This list of 129 cases was compiled from a number of databases and included one case referred to us by a Crown Attorney. A small number of cases had been referred to the Committee by members of the defence bar, however, all of these matters were still before the courts and therefore outside our mandate.

This list also included 16 infant head injury cases in which Dr. Charles Smith had been involved, either as the pathologist who conducted the autopsy or as a consultant on the case. Of the 16 cases, ten of them resulted in criminal convictions. These 10 cases were included in this review because they fell directly within our mandate, as the cause of death related to a diagnosis of SBS. At the time these cases were prosecuted, both the medical profession and the legal community relied on the triad of findings as diagnostic of a shaking injury. In other words, SBS was considered to be a reasonable diagnosis based on then-current medical science. The Committee is well aware of the issues relating to Dr. Smith’s work and, as a result, carefully scrutinized the cases in which he was involved. Of the ten “Dr. Smith” cases that resulted in convictions, two raise concerns and are noted in the conclusion of this Report.

Once the list of cases for initial review was verified at 129 cases, the work of the Committee could begin.


The cases reviewed included convictions resulting from guilty pleas. The reason for this inclusion was the possibility that some guilty pleas may have been entered based on the perceived strength of the medical evidence at the time, and the medical evidence upon which the conviction rests may be in question today. Accordingly, a guilt plea was not a bar to review.

The Committee was not in a position to surmise why an individual accused pleaded guilty. The Committee reviewed these cases to determine whether the original medical evidence and/or testimony, where relied on to secure a conviction, may bring the conviction into question. The reason behind the plea and whether it can be overturned is a matter to be decided in each individual case, based on applicable facts and the law, in another forum.


Once the list of 129 cases was confirmed, the Committee immediately identified the cases in which a convicted person was still in custody. The Committee felt that these cases, where an individual’s liberty was affected, should be reviewed on a priority basis. Of the 129 cases, 8 matters were identified in which the convicted person remained incarcerated, and their cases were prioritized by the Committee.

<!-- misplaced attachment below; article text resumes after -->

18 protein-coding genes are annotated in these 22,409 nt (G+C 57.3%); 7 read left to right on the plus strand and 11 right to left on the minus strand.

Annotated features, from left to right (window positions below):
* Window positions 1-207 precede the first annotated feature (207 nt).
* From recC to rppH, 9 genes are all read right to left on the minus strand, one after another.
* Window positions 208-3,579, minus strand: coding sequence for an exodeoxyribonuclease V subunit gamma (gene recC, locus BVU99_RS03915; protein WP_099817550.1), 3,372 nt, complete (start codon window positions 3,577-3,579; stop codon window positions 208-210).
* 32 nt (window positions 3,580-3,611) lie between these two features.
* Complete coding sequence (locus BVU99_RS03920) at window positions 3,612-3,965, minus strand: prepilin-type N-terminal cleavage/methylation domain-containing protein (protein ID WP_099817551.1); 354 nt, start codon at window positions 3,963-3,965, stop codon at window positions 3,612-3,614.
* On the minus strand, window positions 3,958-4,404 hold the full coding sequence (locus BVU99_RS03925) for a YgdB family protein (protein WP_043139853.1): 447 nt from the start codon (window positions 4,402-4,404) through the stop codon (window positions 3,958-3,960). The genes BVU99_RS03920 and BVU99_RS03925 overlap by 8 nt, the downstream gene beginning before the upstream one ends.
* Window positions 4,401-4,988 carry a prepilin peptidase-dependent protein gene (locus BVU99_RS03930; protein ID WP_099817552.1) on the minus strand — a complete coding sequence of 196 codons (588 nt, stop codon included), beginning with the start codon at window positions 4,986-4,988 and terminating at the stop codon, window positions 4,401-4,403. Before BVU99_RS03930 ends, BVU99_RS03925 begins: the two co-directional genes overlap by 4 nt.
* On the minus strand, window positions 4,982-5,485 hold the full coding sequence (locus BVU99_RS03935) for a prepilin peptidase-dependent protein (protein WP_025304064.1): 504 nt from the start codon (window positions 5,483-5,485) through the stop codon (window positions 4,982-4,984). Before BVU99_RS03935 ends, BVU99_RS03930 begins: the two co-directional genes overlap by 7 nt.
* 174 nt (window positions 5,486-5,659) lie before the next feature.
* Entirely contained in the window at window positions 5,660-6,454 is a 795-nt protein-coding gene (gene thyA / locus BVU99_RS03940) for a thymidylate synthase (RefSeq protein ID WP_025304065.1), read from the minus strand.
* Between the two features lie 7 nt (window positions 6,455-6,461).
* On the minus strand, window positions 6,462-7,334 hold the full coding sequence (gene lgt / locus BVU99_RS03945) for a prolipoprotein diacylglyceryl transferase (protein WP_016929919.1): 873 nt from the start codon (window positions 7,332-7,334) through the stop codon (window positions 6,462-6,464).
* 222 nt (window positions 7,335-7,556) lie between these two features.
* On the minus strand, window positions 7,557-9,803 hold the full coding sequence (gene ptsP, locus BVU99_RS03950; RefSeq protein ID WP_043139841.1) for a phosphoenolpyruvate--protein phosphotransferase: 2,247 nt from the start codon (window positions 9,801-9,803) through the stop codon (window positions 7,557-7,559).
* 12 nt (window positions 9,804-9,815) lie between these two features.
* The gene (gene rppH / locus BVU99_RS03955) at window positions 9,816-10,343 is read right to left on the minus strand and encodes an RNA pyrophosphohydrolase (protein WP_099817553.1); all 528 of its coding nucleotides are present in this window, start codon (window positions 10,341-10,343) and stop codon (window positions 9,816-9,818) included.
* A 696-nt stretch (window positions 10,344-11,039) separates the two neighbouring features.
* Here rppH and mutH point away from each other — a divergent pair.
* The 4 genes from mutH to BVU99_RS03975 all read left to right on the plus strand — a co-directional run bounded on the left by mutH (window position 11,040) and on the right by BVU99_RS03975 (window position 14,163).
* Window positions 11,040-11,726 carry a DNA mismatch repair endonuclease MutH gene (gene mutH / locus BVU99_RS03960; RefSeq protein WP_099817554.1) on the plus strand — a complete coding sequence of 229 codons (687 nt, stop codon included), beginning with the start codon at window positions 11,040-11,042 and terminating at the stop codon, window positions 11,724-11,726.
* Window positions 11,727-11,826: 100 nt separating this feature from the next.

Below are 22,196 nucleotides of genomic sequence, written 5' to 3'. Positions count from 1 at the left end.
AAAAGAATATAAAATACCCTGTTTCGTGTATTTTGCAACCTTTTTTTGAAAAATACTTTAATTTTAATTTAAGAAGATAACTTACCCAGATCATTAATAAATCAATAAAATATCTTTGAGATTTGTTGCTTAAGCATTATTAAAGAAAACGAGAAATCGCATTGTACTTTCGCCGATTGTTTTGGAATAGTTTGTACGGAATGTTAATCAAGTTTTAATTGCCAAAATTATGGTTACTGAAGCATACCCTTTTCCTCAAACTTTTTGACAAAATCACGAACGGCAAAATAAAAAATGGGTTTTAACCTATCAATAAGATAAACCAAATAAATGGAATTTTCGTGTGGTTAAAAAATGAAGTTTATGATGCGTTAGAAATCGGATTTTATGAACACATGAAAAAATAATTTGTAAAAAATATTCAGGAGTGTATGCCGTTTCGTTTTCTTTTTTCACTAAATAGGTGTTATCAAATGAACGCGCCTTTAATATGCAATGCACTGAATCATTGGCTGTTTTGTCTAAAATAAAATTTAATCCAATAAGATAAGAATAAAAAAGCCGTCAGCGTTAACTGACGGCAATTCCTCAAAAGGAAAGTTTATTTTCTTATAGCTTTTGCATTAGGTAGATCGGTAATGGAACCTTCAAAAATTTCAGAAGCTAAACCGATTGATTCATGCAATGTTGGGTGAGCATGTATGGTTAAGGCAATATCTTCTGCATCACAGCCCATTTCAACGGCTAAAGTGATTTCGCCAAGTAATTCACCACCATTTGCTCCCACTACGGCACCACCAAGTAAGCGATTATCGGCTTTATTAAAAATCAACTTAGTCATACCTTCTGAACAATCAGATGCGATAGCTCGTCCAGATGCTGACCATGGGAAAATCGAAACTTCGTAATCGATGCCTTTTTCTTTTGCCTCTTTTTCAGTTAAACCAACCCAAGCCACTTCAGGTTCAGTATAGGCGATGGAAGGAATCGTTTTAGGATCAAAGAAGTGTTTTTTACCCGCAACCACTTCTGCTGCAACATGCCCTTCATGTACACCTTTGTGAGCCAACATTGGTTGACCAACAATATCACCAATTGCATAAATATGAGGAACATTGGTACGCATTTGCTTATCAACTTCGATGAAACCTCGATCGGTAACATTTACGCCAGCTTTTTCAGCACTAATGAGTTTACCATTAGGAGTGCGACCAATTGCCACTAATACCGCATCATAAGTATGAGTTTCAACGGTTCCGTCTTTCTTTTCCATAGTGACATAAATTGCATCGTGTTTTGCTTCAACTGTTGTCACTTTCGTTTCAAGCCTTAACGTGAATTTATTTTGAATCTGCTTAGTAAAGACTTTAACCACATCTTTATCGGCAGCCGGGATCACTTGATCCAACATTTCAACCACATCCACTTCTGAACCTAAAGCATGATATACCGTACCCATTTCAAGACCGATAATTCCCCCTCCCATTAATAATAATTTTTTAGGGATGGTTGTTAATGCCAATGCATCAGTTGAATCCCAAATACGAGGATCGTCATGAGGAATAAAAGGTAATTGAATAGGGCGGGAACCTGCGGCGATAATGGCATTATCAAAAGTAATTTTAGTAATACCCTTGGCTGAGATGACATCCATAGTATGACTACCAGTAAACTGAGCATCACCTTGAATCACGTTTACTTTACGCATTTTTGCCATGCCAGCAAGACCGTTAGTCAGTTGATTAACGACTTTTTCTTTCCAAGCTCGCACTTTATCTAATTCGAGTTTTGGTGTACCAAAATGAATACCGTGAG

In each of the 8 cases, there was ample evidence of multiple injuries to support the conviction, in addition to the evidence relating to head injury. Examples of the injuries in these cases included evidence of sexual abuse, skull and limb fractures, cigarette and other burn marks, evidence of repeated physical assaults, and the witnessed physical abuse of the infant. None of these cases raised concerns about the safety of the conviction as a result of a medical diagnosis or a change in science.


The Committee triaged the 129 cases into two broad categories based on the nature of the case, the autopsy results and other medical findings, and the ultimate disposition of the case. The first category was comprised of the cases that were excluded from further review; the second category was comprised of the cases which required further review.

The Committee excluded 81 cases from further review based on one or more of the following: the fatal head injury resulted from motor vehicle collision or a murder/ suicide; the convicted person was deceased; there was no conviction; the head injury was not the cause of death.

48 cases in the second category included the following types of cases that resulted in convictions: (i) those that involved the triad of findings only, (ii) cases that appeared to include evidence of blunt impact injury to the head; and (iii) cases that appeared to include multiple injuries together with a head injury. The number of cases in the second category totalled 48.


With 81 cases excluded from further review, the Committee focused on the 48 cases that had resulted in a conviction in relation to a fatal pediatric head injury. In order to further analyze these cases, the following matters needed to be addressed:

  1. Collect materials including additional medical records, police files, crown files, and court transcripts;
  2. Assemble a work team of Crown counsel, defence counsel, and a case management coordinator to assist the Committee;
  3. Develop a process to request the consent of convicted persons to refer their matters for further medical review by the IMP;
  4. Notify the non-offending parents that the cases had been referred to the IMP for further medical review;
  5. Develop criteria for referral to the IMP to guide our discussions;
  6. Develop a process for International Medical Panel Review.


Every effort was made to have a complete picture of each file available, both for the Committee and for the IMP if the case was referred for review.

File and source materials were gathered from a variety of sources. Contact was made with trial and appellate crowns, and Regional Directors of Crown Operations. Individual police services across Ontario and Manitoba were contacted to obtain additional files and materials, as were court offices across the province to obtain additional materials where required. All materials were copied and scanned. This was a daunting task, given the number and nature of the cases, some of which were over 20 years old.

Once a case was earmarked for IMP review, further medical materials were gathered including photographs, forensic exhibits and slides. Hospitals, doctors and clinics provided materials to the Committee. In all cases referred to the IMP, search warrants and/or production orders were executed to obtain all hospital records including birth records, as well as diagnostic imaging records.[19] Efforts were made to ensure that a full clinical picture of the deceased infant’s life was provided to the IMP. In all, fifty-two (52) warrants and production orders were executed by the Ontario Provincial Police and the Winnipeg Police Service at a number of hospitals and medical offices throughout Ontario and Winnipeg.